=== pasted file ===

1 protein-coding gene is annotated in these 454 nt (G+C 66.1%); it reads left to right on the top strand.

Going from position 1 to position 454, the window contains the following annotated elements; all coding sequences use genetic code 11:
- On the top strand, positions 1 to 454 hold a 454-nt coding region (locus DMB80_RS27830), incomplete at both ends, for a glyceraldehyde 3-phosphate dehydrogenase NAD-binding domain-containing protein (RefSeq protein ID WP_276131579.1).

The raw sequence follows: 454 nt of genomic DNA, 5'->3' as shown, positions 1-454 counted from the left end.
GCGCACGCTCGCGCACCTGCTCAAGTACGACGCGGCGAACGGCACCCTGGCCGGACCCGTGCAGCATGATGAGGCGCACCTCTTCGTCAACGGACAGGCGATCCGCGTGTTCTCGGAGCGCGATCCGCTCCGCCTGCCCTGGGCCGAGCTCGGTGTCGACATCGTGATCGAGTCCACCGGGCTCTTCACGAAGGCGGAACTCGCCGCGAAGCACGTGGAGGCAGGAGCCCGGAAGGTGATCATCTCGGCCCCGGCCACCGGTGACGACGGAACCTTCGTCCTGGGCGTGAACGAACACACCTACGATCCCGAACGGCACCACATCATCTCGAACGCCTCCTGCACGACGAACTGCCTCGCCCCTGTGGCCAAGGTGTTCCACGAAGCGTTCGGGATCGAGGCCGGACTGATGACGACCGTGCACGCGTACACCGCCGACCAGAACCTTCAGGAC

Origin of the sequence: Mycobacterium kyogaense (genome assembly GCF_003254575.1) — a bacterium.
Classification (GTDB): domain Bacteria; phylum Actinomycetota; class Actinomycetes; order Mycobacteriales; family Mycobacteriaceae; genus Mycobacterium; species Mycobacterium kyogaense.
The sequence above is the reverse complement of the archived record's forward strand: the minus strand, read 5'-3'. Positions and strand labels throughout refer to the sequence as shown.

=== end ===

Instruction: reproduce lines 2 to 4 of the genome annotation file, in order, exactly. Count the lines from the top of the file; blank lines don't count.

Going from position 1 to position 454, the window contains the following annotated elements; all coding sequences use genetic code 11:
- On the top strand, positions 1 to 454 hold a 454-nt coding region (locus DMB80_RS27830), incomplete at both ends, for a glyceraldehyde 3-phosphate dehydrogenase NAD-binding domain-containing protein (RefSeq protein ID WP_276131579.1).

The raw sequence follows: 454 nt of genomic DNA, 5'->3' as shown, positions 1-454 counted from the left end.